Single-Breath Measurement Underestimates Ventilatory Volume According to Emphysema Severity
Although single breath helium (He) dilution measurement (VASB) is currently used in pulmonary function laboratories to assess functional alveolar volume and diffusing capacity for carbon monoxide, the extent to which VASB reflects ventilatory and thoracic volume has not been prospectively determined in emphysema. We hypothesized that VASB underestimates rebreathe helium dilution volume (VARB), and plethysmographic volume (VApleth) as clinical and physiologic severity of emphysema increases.
|Study Design:||Observational Model: Cohort
Time Perspective: Prospective
|Official Title:||Single-Breath Measurement Underestimates Ventilatory Volume According to Emphysema Severity|
|Study Start Date:||January 2006|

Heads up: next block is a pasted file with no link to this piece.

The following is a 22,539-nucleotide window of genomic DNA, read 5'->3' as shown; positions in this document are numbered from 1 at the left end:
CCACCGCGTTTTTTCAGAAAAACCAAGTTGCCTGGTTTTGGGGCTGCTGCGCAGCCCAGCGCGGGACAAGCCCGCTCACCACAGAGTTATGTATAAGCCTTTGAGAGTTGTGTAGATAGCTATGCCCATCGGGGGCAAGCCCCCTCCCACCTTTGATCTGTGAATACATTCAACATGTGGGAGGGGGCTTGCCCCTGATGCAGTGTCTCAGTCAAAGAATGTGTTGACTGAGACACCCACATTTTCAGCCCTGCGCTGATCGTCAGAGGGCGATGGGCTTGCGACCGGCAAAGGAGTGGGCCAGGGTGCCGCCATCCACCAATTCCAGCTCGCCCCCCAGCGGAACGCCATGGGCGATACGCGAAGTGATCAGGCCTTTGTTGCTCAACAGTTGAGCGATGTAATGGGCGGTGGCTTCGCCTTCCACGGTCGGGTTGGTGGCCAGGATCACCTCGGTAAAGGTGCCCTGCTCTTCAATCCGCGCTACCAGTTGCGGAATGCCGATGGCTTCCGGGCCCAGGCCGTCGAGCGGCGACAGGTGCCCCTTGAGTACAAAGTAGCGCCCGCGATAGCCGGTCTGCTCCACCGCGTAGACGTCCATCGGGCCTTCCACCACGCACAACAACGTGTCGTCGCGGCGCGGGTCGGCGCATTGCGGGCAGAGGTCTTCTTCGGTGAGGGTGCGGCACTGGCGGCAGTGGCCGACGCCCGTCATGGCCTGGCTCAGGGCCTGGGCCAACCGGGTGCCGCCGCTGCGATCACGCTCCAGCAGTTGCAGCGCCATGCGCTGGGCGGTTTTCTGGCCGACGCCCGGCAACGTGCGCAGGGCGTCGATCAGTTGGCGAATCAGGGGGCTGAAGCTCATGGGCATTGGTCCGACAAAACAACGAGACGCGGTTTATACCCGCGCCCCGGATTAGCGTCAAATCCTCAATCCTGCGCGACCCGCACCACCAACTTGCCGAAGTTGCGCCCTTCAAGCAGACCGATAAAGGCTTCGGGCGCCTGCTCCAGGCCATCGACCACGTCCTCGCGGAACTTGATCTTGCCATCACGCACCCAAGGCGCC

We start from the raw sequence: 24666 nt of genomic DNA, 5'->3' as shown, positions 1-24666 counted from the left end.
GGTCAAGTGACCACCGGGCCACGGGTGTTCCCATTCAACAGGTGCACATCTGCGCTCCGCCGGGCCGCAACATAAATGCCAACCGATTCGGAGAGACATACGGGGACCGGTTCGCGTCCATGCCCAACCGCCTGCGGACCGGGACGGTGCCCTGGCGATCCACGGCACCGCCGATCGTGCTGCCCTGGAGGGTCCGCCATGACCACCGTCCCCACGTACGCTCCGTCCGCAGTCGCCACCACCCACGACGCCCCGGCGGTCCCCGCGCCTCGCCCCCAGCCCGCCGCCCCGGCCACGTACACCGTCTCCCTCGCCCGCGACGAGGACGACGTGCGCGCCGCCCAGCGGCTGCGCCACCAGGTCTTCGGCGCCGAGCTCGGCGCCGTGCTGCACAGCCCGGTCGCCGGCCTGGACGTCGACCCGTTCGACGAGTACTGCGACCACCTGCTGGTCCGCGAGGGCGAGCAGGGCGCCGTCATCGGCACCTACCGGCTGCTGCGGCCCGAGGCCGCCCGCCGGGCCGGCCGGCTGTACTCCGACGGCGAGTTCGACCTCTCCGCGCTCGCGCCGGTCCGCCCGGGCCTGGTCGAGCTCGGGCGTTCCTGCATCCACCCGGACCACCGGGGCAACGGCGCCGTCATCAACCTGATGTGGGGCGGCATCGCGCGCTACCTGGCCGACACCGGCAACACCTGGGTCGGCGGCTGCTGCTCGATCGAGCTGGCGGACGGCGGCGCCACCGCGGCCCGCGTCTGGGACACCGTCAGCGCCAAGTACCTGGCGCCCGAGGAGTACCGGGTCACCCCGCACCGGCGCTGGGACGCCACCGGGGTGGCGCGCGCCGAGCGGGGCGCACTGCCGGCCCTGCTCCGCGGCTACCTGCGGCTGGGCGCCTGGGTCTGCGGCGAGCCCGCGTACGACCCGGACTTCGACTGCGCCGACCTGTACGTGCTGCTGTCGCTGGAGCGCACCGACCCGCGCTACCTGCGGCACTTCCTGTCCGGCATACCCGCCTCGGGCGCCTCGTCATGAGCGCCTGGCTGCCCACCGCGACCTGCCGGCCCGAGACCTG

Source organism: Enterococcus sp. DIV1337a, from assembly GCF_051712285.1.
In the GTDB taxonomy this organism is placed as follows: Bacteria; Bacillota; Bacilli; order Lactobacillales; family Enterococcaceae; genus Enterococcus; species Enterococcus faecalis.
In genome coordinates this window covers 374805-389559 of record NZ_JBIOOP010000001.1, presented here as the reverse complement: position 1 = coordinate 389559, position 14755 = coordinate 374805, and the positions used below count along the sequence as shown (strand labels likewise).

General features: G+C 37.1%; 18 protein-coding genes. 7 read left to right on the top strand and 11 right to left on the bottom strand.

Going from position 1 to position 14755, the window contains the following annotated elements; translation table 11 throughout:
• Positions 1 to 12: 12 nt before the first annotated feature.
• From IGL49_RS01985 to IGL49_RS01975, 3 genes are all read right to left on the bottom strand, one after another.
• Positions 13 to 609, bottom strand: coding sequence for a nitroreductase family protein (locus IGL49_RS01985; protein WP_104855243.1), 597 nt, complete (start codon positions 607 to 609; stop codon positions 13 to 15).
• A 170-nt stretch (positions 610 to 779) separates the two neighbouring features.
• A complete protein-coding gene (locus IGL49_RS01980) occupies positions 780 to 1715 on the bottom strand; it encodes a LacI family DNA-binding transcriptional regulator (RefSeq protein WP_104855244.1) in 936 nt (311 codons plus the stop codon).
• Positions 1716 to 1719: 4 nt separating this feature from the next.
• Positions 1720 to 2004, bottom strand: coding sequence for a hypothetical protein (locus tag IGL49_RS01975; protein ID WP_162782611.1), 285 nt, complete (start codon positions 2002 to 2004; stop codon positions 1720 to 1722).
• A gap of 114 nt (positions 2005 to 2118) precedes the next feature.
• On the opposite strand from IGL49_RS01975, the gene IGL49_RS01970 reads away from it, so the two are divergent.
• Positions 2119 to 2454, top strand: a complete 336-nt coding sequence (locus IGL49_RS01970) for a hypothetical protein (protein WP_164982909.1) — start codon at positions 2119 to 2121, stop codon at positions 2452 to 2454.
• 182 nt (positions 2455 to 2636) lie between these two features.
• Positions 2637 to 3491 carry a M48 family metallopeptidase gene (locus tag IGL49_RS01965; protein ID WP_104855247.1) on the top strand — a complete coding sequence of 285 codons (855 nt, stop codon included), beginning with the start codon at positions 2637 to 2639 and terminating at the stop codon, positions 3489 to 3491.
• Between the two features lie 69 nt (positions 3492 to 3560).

|Study Completion Date:||July 2007|
Patients with obstructive defects and radiological evidence of emphysema
Patients with obstructive ventilatory defects and no radiological evidence of emphysema
Non-smokers without obstructive ventilatory defects or history of cardiopulmonary disease
VASB, VARB, and VApleth were measured in 52 consecutive stable outpatients with clinical and radiographic emphysema. Thirteen patients with an obstructive ventilatory defect without emphysema (OVD) and 18 normal controls were similarly studied. All subjects underwent spirometry followed by whole body plethysmography and He dilution volume measurements; VASB and VARB order was randomized.
|United States, New York|
|Columbia University Cardiopulmonary, Sleep and Ventilatory Disorders Center|
|NY, New York, United States, 10032|
|Principal Investigator:||Robert C Basner, MD||Columbia University|